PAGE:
Dear Jason, I didn’t see any coverage of our out-going Council’s unanimous vote on Bill 23 in last week’s Picton Gazette... a weekly newspaper that many of us recall as The County’s unofficial publication of record.
For the benefit of your readers, Council was exercising good governance and heeding the serious cautions circulated to all Queen’s Park MPPs by the Association of Municipalities (AMO), that while we all acknowledge increased housing supply and improved housing affordability are pressing municipal priorities, this can only be achieved in actual partnership with municipalities themselves. Indeed, AMO makes the blunt statement that NO consultations have occurred with Ontario municipalities, let alone with Prince Edward County.
For example, as Bill 23 sits now, it will transfer $ billions of growth costs from private sector developers to Ontario municipal property taxpayers… not to mention the implications for homeowners and communities of undermining Ontario’s environmental protections. The County and Council have a policy of growth paying for growth… Bill 23 shreds that premise and attacks our financial capacity to deliver on services, roads and vital infrastructure.
What services would fans of an unamended Bill 23 like our municipality to cut in order to subsidize the province and private developers? Or as the Ontario Farmland Trust and Ontario Federation of Agriculture remarked on Bill 23, can we afford even more lost farmland needed to feed the people actually living in those houses? Moreover, Bill 23 makes no mention of Queen’s Park itself stepping up financially to create affordable housing. And, factually, the legislation offers NO likelihood of any improved housing affordability.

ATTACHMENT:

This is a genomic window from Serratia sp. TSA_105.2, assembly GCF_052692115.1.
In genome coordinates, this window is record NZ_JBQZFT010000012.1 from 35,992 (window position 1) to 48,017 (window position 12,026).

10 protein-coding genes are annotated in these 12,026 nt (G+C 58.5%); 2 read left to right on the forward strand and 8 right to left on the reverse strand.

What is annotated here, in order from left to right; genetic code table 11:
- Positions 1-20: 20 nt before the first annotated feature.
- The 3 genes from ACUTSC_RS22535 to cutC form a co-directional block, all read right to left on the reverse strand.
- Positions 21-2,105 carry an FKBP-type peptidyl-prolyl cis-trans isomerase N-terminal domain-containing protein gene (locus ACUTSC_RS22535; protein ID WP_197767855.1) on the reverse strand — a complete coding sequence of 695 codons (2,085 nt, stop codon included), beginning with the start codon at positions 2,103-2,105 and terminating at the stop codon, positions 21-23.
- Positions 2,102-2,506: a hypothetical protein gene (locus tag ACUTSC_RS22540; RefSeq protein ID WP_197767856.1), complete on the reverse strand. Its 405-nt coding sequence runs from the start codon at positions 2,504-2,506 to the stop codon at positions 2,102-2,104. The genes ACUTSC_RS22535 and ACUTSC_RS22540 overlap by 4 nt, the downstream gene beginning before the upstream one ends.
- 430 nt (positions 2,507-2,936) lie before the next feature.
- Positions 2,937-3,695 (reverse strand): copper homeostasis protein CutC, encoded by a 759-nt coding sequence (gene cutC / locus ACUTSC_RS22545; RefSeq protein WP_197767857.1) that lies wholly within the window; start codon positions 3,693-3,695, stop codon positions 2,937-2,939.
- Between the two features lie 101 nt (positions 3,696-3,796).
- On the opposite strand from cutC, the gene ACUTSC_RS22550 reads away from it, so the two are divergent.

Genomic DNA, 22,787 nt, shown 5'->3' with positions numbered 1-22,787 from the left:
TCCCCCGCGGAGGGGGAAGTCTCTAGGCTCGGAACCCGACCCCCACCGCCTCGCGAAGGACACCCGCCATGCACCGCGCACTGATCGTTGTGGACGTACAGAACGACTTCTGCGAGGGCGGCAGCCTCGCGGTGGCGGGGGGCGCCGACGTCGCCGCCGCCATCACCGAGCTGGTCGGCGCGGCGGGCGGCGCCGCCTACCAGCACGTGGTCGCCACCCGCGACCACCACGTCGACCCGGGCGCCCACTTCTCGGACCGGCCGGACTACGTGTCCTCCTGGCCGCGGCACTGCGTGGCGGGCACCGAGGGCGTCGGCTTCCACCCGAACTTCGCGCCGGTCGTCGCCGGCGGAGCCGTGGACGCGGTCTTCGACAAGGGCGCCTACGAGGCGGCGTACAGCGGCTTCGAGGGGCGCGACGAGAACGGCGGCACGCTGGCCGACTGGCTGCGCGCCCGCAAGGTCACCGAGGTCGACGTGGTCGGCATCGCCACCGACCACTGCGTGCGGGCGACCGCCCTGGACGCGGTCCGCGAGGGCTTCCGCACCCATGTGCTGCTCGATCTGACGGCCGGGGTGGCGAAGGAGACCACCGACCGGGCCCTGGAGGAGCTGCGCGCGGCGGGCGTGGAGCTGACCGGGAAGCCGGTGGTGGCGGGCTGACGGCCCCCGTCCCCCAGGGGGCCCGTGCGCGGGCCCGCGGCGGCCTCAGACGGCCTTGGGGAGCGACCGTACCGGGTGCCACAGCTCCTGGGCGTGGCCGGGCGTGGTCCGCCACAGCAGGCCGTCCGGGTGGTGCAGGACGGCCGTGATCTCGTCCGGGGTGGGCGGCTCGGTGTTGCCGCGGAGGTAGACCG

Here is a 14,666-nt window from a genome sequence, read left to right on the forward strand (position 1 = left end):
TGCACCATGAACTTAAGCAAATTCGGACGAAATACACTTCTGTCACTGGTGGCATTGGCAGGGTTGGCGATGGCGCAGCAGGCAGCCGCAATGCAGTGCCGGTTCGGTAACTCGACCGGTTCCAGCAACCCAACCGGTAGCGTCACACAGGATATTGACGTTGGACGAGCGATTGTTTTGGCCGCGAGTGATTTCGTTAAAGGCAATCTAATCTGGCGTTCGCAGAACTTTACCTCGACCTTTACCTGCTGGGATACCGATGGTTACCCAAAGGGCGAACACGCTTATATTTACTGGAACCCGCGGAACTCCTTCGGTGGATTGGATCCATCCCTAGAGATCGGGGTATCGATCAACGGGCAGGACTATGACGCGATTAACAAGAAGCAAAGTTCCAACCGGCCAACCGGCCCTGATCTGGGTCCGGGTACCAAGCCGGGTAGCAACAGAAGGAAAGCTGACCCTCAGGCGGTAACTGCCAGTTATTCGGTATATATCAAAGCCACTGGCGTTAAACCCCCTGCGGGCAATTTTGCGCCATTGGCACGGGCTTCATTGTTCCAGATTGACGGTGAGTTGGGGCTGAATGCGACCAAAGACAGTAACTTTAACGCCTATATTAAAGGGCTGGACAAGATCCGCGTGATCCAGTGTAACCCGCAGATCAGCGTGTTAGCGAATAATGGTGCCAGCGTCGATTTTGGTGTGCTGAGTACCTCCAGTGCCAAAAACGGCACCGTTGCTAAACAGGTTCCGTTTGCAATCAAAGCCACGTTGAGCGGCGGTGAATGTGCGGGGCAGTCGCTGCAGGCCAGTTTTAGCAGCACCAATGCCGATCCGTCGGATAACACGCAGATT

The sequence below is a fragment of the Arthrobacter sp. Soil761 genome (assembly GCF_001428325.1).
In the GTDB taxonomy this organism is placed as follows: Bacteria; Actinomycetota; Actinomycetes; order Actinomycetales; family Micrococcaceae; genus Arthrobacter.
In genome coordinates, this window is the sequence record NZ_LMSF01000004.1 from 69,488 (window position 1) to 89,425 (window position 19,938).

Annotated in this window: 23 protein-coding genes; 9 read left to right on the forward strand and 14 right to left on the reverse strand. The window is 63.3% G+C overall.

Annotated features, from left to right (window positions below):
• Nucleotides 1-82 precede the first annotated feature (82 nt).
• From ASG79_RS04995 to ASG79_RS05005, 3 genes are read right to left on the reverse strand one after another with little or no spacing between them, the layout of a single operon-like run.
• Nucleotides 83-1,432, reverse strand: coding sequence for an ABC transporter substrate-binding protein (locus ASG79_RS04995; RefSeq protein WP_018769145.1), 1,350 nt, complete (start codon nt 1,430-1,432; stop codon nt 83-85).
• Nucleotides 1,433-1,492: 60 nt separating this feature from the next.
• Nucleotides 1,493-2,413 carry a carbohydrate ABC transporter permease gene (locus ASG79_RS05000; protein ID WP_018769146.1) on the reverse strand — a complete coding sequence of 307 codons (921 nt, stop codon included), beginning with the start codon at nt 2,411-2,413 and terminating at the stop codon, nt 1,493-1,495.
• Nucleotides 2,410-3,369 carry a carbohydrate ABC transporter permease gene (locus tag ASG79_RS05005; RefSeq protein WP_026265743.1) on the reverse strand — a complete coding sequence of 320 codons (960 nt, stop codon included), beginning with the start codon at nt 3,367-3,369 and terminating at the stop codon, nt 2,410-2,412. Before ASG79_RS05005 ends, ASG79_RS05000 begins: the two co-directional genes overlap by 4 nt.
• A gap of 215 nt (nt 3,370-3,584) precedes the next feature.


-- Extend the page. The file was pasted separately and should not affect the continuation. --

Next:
What is clear in Bill 23, as drafted and assessed by AMO, is that it benefits “private developer interests at the expenses of public interests – at the expense of property taxpayers and Ontario’s natural environment”. Disturbingly, The Toronto Star and The Narwal asserted “six developers bought Greenbelt land after Ford came to power. Now they stand to profit… over half the parcels of land set to lose long-standing Ontario Greenbelt protections include properties purchased since the Progressive Conservatives won the 2018 election”.
The Globe & Mail, the very farthest thing from a socialist tabloid, said of Bill 23: “.. it feels more like an excuse to allow developers to make a quick score, allowing them to create new suburbs on land that was set aside in part to limit suburban sprawl… the problem in Ontario is not a shortage of land; the problem is that much urban land… is zoned exclusively for low-rise, single family homes – the least dense form of housing… Mr. Ford prefers to act like it’s still the 1950s”.
Lastly, Council works hard at transparency and it was totally improper for the province to pursue Bill 23 when Councils are no longer in session, old Councils are disempowered, and newly-elected Councils haven’t even been sworn in! Urgent and bold action is definitely required for our housing supply and affordability.
But let’s be clear. The Ontario government shifting the financial burden of growth-related infrastructure onto existing municipal taxpayers in the hope of more (likely unattainable) white-picket-fence single family homes is very problematic for all PEC residents… including your Picton Gazette readers.
Bill Roberts Councillor – Sophiasburgh PEC